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Often an epiphany or a ‘light bulb moment’ leads to a change in the way in which we view things. This is what a paradigm shift is. And in this podcast we are going to look at a few of the facts underpinning the paradigm shift that is needed so as not to view dietary fat as a foe.

For the last 60 years or so, we have been told that dietary fat, especially saturated animal fat, is harmful to human health. In other words, saturated fat is responsible for a host of chronic diseases, including the current obesity pandemic.

We believed that saturated fat is harmful to human health and sadly many still do believe this because of the disinformation provided by influential but misguided and politically motivated US nutritional scientists beginning with Dr Ancel Keys in the 1950’s. This belief evolved largely because of what the Wall Street Journal, called “dubious science”, although ‘science fiction’ may have been a more appropriate term . Political expediency was added to poor nutritional science to produce disingenuous and harmful dietary advice, which most of us swallowed hook, line and sinker.

Research, especially over the past 10 years or so, confirms earlier studies which demonstrated that the low-fat emperor has no clothes. In spite of what we have been told by so-called nutritional experts, there appears to be little or no evidence linking low-fat diets with improved health outcomes. Not only is the holy grail of the low-fat diet being debunked, but it looks as though it may even be associated with the serious chronic diseases which it was thought to protect us from.

When we get rid of the saturated fat in our diet, we have to replace this key source of energy with other palatable sources of energy. And the source we have turned to is refined carbohydrate – mainly in the form of sugar. Any food that says ‘low-fat’ or ‘fat-free’ has probably had some form of sugar added to it in order to make it taste good. For example, look at the amount of glycaemic carbohydrate contained in 100g of a low-fat yogurt and compare this to the glycaemic carbohydrate content of a similar amount of double cream full fat Greek yogurt. The term glycaemic carbohydrate is simply a way of describing non-sugar carbs that act just like sugar in the body, i.e. raise blood glucose and consequently raise insulin.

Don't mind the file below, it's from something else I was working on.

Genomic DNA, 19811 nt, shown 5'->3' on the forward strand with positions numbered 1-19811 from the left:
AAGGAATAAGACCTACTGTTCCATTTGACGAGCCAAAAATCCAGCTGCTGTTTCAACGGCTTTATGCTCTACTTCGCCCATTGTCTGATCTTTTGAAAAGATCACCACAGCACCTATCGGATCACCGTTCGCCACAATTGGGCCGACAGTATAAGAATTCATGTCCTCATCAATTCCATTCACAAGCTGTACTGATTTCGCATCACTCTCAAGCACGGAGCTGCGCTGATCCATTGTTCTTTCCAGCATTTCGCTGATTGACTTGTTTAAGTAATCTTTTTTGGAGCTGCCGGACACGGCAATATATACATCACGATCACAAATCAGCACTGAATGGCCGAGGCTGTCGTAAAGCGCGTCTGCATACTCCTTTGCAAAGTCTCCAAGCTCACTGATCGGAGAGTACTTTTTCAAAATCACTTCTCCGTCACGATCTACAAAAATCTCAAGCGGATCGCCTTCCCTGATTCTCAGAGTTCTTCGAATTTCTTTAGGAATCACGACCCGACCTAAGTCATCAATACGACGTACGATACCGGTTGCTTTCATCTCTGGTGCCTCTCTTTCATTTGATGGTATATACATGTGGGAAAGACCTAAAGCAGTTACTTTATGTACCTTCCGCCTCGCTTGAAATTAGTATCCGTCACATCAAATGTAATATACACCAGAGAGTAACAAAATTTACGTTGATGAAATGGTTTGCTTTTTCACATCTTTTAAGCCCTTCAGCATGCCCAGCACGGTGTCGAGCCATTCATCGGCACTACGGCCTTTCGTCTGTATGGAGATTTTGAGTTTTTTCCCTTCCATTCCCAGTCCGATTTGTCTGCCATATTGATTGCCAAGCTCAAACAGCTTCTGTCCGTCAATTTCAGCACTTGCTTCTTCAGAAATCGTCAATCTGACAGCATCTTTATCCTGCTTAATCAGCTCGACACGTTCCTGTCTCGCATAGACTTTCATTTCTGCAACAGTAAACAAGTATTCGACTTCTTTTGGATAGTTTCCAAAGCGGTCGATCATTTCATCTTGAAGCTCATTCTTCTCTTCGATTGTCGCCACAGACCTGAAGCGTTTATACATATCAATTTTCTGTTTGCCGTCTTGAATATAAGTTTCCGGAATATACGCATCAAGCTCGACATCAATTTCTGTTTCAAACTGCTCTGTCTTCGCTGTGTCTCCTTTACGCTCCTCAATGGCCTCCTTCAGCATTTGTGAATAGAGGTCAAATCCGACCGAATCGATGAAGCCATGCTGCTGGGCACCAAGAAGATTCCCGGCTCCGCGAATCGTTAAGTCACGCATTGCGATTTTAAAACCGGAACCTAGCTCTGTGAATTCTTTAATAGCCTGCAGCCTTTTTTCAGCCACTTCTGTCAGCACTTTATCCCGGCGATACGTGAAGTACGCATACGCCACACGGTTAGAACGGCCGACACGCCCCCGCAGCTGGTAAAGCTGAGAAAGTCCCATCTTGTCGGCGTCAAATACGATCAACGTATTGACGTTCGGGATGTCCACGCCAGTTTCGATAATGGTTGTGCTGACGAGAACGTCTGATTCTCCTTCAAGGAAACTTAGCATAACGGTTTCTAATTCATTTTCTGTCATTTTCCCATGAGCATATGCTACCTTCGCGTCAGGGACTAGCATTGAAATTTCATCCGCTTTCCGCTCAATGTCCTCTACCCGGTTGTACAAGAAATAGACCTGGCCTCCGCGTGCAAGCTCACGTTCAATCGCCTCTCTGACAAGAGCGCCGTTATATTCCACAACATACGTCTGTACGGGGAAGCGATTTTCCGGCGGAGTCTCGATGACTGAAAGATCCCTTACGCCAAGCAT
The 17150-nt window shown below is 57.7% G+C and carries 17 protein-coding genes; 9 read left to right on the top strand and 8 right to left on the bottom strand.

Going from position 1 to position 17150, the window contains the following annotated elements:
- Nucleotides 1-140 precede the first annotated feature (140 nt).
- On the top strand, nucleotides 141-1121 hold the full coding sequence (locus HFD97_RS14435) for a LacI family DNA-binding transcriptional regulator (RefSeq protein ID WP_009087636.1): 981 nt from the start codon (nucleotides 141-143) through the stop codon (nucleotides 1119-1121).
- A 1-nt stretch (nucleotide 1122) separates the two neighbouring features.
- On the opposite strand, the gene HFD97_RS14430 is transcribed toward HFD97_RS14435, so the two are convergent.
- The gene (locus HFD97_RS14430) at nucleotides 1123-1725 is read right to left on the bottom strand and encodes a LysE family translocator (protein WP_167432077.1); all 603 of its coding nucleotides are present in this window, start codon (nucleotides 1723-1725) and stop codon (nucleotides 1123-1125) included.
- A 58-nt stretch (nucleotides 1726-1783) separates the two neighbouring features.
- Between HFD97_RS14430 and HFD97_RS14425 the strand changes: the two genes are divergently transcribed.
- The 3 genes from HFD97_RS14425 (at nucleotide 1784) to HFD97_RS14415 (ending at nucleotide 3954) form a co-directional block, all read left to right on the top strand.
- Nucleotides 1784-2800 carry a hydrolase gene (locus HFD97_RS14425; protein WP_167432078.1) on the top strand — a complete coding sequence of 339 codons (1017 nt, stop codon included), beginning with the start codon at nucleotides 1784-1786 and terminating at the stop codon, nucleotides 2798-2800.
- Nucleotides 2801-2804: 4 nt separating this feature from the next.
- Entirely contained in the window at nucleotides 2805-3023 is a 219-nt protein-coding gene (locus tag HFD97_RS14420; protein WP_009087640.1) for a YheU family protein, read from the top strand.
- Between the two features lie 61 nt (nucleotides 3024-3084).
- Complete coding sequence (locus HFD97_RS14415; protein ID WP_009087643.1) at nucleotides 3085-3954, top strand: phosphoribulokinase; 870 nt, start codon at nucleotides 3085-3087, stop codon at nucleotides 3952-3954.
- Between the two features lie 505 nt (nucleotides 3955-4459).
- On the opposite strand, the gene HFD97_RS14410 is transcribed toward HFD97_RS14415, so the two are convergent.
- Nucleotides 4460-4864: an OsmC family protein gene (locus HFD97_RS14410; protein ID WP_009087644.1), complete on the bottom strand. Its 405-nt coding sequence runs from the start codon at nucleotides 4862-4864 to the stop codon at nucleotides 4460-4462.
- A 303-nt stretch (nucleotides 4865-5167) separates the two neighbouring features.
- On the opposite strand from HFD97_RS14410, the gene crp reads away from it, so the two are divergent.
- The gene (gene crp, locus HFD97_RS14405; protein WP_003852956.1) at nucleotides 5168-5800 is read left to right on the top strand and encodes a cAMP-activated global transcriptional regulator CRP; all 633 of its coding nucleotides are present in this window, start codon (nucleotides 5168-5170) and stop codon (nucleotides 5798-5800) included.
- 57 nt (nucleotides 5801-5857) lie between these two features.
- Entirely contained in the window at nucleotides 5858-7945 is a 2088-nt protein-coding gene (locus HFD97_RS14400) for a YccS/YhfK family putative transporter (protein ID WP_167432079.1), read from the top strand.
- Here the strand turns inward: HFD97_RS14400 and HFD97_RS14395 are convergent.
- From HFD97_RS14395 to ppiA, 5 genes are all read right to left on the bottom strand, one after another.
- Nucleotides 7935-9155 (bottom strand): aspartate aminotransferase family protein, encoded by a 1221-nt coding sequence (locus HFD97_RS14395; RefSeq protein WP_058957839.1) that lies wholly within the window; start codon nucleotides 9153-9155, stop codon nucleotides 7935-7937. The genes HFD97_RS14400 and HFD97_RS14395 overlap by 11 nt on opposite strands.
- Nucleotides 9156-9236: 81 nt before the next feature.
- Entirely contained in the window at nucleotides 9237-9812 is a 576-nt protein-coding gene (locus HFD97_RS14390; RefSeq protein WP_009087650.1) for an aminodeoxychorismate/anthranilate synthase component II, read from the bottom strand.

Saturated fat is in the dock because it is a surrogate for cholesterol, a supposed nutritional demon. Cholesterol, which is a natural biological compound, in turn stands accused of initiating coronary artery disease, a major cause of heart attack.

Saturated Fat Is Not Bad!

Now when we say the words cholesterol and heart attack in the same sentence we tend to think FAT, especially animal fat, which many mistakenly believe is comprised of only saturated fat or so-called ‘bad’ fat. Firstly, a number of good studies show that saturated fat is not ‘bad’ and is actually good for us. Secondly, 100% pure animal fat such as beef lard contains less than 50% saturated fat – the balance being mainly monounsaturated fat ( yes- just like Olive oil) and polyunsaturated fat ( yes – just like sunflower and canola oils).

Dr Rajiv Chowdhury of Cambridge University and his team of fellow scientists recently published a major fat-related study in the Annals of Internal Medicine, a very prestigious medical journal. They stated: “Current evidence does not clearly support cardiovascular guidelines that encourage high consumption of polyunsaturated fatty acids and low consumption of total saturated fats.” In plain speak, there is no good scientific reason to ditch butter for margarine, or to use Sunflower or Canola oils instead of butter, lard, coconut oil or any of the other saturated fats. Remember that the only bad fats are margarine, trans-fats and lots of Omega-6 containing seed oils.

How Can Saturated Fats Be Healthy?

How come that saturated fats are healthy for us, you may ask. Well, not only are they healthy but they are essential for human existence as they go to make up most of the fat found in the membrane of every one of our cells. If nothing else, that has to tell you that saturated fat is NOT bad for us. A very big study – the Women’s Health Initiative revealed that women who ate more saturated fat had less heart disease than those who did not. Data such as these make life difficult for the proponents of the conventional wisdom that will have us believe that saturated fat is bad for us.

In addition to coconut oil, other good fats include those of animal origin including, lard, eggs, dairy and omega-3 oily fish such as sardines salmon, tuna and pilchards. Extra virgin olive oil, nuts, avocado, and seeds in their natural unprocessed form all contain good fats.

Most of the research data that we have come to rely on originates on distant shores, but what about our own ‘grown-at-home’ research data? A report by the South African Medical Research Council, published in 2005, revealed that between 1962 and 2001 the consumption of animal fat in South Africa decreased by a massive 77%. Guess what happened to the prevalence of obesity, during the same period ? You guessed correctly – obesity rates increased significantly.

I want to close with this thought: If the consumption of animal fat decreased by more than 75% over a 40 year period, and during the same period South African’s got fatter while the prevalence of chronic diseases of lifestyle such as Type 2 diabetes, heart disease, high blood pressure and certain cancers also increased – then is it not just possible that animal fat in our diet is not the problem? In other words, perhaps saturated fat is not the foe that it has been made out to be, but rather a good dietary friend.

If you have any comments, suggestions or questions on this podcast or any of the previous podcasts, please email me at

Till next time: stay healthy and safe